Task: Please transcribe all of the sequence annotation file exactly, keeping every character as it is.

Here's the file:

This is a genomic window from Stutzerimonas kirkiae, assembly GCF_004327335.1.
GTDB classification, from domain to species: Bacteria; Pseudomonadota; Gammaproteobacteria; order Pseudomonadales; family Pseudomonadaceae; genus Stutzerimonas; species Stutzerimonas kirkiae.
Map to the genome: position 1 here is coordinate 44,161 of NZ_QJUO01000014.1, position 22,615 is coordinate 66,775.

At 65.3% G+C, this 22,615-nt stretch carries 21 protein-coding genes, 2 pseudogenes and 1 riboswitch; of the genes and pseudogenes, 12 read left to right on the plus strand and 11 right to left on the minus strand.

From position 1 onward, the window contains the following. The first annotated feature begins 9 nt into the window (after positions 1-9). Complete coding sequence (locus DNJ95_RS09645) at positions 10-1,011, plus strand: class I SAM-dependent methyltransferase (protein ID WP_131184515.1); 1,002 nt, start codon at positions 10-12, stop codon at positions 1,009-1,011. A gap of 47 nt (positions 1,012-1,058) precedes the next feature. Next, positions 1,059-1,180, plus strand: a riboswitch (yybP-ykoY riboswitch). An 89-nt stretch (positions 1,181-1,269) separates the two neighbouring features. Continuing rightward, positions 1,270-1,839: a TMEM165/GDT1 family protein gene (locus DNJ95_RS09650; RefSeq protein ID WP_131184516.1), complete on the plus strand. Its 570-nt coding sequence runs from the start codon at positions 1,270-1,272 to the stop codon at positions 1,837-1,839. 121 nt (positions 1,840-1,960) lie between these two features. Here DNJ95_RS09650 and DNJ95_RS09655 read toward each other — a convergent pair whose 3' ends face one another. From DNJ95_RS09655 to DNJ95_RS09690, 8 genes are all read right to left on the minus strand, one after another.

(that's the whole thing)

This is a genomic window from Stutzerimonas kirkiae, assembly GCF_004327335.1.
GTDB classification, from domain to species: Bacteria; Pseudomonadota; Gammaproteobacteria; order Pseudomonadales; family Pseudomonadaceae; genus Stutzerimonas; species Stutzerimonas kirkiae.
Map to the genome: position 1 here is coordinate 44,161 of NZ_QJUO01000014.1, position 22,615 is coordinate 66,775.

At 65.3% G+C, this 22,615-nt stretch carries 21 protein-coding genes, 2 pseudogenes and 1 riboswitch; of the genes and pseudogenes, 12 read left to right on the plus strand and 11 right to left on the minus strand.

From position 1 onward, the window contains the following. The first annotated feature begins 9 nt into the window (after positions 1-9). Complete coding sequence (locus DNJ95_RS09645) at positions 10-1,011, plus strand: class I SAM-dependent methyltransferase (protein ID WP_131184515.1); 1,002 nt, start codon at positions 10-12, stop codon at positions 1,009-1,011. A gap of 47 nt (positions 1,012-1,058) precedes the next feature. Next, positions 1,059-1,180, plus strand: a riboswitch (yybP-ykoY riboswitch). An 89-nt stretch (positions 1,181-1,269) separates the two neighbouring features. Continuing rightward, positions 1,270-1,839: a TMEM165/GDT1 family protein gene (locus DNJ95_RS09650; RefSeq protein ID WP_131184516.1), complete on the plus strand. Its 570-nt coding sequence runs from the start codon at positions 1,270-1,272 to the stop codon at positions 1,837-1,839. 121 nt (positions 1,840-1,960) lie between these two features. Here DNJ95_RS09650 and DNJ95_RS09655 read toward each other — a convergent pair whose 3' ends face one another. From DNJ95_RS09655 to DNJ95_RS09690, 8 genes are all read right to left on the minus strand, one after another.